Tel Aviv Diary: Trump and Netanyahu Rewrite History to Goose Their Base

The most well known quote about history is no doubt the aphorism attributed to George Santayana, who wrote: "Those who do not remember the past are condemned to repeat it."

The one qualifier that might have been missing from that quote is the word "accurately." If I formulated that statement today, I would write: "Those who do not remember the past accurately are condemned to repeat it."

The profound need for accuracy became acutely apparent this past week, both in the United States and in Israel. Here in Israel, this week marks the annual commemoration of the assassination of Prime Minister Yitzchak Rabin and how this occasion is to be observed has been controversial.

In the United States, President Donald J. Trump's Chief-of-Staff created a small fire-storm with his comments on Robert E. Lee and the Civil War.

While I have written previously about many of the similarities between the Netanyahu government and the Trump administration, it was hard not to be struck this week by a very different parallel.

The Netanyahu government is dependent on the religious-right to remain in power. It was out from the religious-right that Rabin's assassin emerged.

Moreover, it was the long-term agenda of the religious-right that the assassination served. Soon after Rabin's ideologically inspired murder, a law was passed by Prime Minister Benjamin Netanyahu's first government that the day of Rabin's assassination must be commemorated throughout Israel.

So, if you are the beneficiary of a political assassination and you have been in power for the better part of two decades since the murder, how do you commemorate that event?

Maree Miller, of Cairo, Ga., reacts to Republican presidential candidate Donald Trump as he speaks to supporters during a rally at Valdosta State University February 29, 2016 in Valdosta, Georgia. Mark Wallheiser/Getty

Simply, you begin to blur history. You stop using the term "assassination" and talk about "the death of Rabin" instead. You never speak about the assassin, and you never, ever discuss how the assassination succeeded to change the direction of the country.

You focus on the fact that there are extremists on both sides. You appeal to the need for unity; unity which turns into another way of saying — despite the fact the assassination was the ultimate political event, the descendants of Rabin, whether familial or from his party (Rabin was the head of the Labor Party) dare not politicize the event. Instead of turning the light of history on to the next right-wing extremist who might try to assassinate another Israeli leader who dares give up territory in a future peace agreement, you serve up "national unity" as your over-arching mission.

The Trump Administration, and to a lesser extent the Republican party as a whole, have a similar problem. Much of its core base are white Americans from the South.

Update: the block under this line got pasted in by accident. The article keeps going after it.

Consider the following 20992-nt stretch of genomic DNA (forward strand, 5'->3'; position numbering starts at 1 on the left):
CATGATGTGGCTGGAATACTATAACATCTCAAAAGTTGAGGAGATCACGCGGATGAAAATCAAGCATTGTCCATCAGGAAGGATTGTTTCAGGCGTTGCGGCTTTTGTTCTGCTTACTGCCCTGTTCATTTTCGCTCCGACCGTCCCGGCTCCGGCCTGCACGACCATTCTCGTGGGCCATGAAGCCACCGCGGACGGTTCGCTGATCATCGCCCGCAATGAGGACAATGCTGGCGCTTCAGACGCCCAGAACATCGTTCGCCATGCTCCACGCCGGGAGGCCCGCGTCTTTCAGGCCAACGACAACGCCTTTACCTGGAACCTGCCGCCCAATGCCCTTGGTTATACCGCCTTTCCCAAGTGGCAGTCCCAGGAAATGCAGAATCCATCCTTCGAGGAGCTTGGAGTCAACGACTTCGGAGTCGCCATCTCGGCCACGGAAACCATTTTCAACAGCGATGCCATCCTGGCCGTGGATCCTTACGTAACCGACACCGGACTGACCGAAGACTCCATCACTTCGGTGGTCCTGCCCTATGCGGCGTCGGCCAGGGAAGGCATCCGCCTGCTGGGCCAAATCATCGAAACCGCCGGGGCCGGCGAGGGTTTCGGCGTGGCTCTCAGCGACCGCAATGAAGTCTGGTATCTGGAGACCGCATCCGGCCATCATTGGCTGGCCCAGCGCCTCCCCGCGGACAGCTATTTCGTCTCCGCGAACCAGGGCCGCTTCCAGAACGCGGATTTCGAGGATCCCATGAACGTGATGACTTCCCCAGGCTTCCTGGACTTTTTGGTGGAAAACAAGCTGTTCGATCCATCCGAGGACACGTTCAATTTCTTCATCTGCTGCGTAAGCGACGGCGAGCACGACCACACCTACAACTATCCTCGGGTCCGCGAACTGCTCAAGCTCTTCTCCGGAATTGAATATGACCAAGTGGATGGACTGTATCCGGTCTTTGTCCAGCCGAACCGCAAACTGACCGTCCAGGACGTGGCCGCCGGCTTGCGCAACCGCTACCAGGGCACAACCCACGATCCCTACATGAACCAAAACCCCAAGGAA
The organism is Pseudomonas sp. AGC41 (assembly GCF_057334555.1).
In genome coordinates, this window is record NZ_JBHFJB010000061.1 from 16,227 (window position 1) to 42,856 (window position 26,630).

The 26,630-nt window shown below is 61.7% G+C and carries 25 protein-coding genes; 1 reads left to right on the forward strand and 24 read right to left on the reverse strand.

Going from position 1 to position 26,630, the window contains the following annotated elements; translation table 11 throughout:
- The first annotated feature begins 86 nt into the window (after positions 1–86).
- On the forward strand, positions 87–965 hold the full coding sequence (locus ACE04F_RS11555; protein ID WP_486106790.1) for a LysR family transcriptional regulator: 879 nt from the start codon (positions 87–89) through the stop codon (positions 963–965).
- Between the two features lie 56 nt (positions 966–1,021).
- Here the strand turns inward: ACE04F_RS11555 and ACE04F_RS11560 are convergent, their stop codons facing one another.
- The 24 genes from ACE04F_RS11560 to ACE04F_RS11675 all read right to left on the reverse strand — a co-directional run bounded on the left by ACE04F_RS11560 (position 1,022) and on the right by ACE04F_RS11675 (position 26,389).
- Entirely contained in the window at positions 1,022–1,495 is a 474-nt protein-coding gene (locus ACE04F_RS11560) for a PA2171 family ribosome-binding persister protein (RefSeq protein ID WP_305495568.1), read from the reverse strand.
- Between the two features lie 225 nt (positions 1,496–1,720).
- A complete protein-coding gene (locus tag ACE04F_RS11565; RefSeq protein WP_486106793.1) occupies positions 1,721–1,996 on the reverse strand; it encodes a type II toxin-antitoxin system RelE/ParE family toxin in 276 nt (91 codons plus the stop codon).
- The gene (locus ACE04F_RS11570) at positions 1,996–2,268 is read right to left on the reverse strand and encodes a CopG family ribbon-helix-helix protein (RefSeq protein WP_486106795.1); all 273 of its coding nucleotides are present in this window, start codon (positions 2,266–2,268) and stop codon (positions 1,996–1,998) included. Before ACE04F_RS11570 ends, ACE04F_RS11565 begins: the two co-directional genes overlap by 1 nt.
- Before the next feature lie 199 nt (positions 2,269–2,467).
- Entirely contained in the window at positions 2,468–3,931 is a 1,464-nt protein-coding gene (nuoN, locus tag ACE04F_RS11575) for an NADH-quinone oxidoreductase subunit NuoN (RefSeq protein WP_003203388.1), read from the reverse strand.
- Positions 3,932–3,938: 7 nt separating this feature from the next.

As someone who has written extensively about the US Civil War, I can say (without hesitation), I would be a much wealthier man if I received a dime for every time I was criticized for not titling the app I wrote about America's epic struggle — "The War of Northern Aggression".

An interesting paradox exists in the United States. The Civil War is the most popular subject in American history, with hundreds of books and movies dedicated to chronicling and commemorating its narrative. Civil War battlefields are some of the most visited tourist sites in the US.

Yet, according to a Pew poll taken marking the 150th anniversary of the war, 48 percent of the Americans believed the war was fought over states' rights, while only 38 percent believed the primary cause of the war was over slavery.

To put that statistic into perspective, 99 percent of historians believe the American Civil War was fought over states' rights, or to put in more succinctly — over the states' rights to hold slaves.

So, what do you do if you are President Trump and your base is concerned that their attempt to rewrite history, which has been remarkably successful (at least as far as the general public is concerned), runs into difficulty?

You come down squarely on the side of the base. You talk about the positive and honorable heritage of the base.

Then, you have your Chief-of-Staff, who until he started opening his mouth had been a highly regarded Marine veteran, start making historically inaccurate statements — i.e. praising Confederate General Robert E. Lee, who, if a less forgiving man than Abraham Lincoln had been President, would have been executed for treason.

And you make an even more astonishing statement asserting that the Civil War could have been avoided, if only people knew how to compromise.

You completely ignore the fact that it was the South who refused to compromise regarding slavery, as evidenced by the fact that the Civil War began because the country elected a President who had not promised to end slavery, but rather held a compromise position, to stop its further expansion westward.

If you are Netanyahu, you dare not upset you base, you must blur history.

If you are Trump you dare not upset your base, rather you must inspire them to believe that their values are under attack and only you can defend them.

Never mind the fact that the views of your base — whether in Israel or in the United States — may be divisive and dangerous for the country you lead.

If you are Trump, or Netanyahu, what counts is making sure that you and your base are one.

Continue to repeat your mantra: I need to stay in power, inconvenient truths about history be damned.

Marc Schulman is a Multimedia Historian.